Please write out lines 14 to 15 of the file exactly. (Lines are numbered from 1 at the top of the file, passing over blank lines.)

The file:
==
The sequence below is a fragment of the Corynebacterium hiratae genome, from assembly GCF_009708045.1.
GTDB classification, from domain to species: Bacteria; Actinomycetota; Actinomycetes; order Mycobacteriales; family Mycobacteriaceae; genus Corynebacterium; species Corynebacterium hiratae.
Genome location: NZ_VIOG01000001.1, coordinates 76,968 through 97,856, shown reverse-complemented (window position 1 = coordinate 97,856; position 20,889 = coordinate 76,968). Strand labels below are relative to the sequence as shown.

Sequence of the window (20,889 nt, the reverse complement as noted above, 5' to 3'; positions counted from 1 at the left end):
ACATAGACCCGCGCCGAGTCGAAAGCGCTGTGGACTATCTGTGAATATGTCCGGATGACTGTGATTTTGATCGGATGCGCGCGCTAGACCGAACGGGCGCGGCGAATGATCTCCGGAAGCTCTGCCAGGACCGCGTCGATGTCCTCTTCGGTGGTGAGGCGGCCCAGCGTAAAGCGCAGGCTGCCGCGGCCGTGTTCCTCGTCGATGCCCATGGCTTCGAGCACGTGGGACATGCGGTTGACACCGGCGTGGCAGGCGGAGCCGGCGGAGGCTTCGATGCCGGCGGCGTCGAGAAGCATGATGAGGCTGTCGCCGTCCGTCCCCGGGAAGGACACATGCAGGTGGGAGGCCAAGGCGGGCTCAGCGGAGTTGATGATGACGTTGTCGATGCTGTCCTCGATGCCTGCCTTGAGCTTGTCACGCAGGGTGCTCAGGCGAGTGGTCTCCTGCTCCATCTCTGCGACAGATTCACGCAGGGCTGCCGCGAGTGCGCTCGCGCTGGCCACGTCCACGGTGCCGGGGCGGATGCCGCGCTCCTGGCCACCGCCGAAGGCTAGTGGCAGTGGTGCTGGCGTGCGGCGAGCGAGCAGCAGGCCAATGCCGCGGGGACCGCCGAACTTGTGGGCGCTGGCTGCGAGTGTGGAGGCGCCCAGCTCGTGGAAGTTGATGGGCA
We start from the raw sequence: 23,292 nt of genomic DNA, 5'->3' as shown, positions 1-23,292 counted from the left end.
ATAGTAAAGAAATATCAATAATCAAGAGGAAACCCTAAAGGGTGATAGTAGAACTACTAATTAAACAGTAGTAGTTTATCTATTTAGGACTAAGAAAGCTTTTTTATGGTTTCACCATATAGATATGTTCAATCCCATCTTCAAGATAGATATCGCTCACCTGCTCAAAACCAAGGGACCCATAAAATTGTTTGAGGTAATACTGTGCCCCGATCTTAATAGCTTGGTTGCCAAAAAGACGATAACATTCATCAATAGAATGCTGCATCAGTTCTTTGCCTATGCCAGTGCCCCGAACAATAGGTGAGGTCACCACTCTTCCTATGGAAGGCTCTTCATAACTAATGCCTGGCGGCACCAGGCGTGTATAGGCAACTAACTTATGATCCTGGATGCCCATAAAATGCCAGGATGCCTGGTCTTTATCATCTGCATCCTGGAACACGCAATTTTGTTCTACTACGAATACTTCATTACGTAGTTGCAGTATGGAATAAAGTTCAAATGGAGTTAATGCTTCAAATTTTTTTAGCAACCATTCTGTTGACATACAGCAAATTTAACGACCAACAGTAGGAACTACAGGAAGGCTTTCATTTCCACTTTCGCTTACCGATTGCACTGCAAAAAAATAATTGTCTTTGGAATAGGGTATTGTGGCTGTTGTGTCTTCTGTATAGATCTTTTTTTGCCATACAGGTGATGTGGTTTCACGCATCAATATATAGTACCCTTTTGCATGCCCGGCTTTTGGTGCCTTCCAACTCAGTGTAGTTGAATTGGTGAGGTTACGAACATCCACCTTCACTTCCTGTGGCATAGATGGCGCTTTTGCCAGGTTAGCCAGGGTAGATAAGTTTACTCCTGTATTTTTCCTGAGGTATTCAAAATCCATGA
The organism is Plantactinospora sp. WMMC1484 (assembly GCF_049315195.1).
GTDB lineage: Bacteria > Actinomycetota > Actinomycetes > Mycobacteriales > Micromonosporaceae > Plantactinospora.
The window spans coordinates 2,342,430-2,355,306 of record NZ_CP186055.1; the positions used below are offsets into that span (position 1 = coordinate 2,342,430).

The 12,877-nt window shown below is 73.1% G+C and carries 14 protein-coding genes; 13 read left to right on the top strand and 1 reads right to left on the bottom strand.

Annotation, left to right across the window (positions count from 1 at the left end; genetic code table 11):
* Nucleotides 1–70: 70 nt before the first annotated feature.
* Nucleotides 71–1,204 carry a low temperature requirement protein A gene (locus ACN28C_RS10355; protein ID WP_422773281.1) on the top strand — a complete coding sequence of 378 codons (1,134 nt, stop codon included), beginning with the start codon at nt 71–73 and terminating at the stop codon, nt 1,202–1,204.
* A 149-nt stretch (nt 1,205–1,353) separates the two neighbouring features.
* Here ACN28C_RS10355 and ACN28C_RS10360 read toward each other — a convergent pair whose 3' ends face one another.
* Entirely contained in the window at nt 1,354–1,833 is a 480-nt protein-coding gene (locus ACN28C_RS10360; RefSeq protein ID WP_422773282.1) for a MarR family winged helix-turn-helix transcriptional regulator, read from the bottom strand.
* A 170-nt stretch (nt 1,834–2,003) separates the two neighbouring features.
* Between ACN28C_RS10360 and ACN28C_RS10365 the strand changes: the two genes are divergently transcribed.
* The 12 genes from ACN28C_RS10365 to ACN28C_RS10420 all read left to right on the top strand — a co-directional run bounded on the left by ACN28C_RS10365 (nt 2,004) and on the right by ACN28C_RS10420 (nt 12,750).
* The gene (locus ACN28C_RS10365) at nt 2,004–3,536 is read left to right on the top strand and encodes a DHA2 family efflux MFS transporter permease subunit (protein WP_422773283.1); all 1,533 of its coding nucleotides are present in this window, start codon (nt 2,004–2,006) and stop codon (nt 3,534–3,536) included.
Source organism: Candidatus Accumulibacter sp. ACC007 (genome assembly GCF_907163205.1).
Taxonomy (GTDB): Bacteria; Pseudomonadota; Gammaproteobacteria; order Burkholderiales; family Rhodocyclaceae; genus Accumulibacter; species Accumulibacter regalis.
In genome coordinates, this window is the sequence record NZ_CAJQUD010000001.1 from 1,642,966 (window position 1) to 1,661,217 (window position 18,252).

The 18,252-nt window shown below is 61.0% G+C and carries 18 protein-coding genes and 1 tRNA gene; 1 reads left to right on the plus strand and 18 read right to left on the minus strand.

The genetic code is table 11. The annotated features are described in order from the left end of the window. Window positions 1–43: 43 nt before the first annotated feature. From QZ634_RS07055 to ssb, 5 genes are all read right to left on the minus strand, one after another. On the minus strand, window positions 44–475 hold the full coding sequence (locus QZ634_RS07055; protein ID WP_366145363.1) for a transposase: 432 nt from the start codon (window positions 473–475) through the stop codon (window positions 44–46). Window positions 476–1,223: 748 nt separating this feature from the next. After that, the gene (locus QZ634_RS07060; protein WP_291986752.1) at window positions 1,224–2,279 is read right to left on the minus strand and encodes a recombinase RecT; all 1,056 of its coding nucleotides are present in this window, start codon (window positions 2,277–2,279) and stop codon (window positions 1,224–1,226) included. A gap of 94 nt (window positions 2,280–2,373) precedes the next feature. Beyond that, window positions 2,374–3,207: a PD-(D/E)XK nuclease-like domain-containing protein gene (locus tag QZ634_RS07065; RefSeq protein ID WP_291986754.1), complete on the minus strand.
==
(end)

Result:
* Nucleotides 71–1,204 carry a low temperature requirement protein A gene (locus ACN28C_RS10355; protein ID WP_422773281.1) on the top strand — a complete coding sequence of 378 codons (1,134 nt, stop codon included), beginning with the start codon at nt 71–73 and terminating at the stop codon, nt 1,202–1,204.
* A 149-nt stretch (nt 1,205–1,353) separates the two neighbouring features.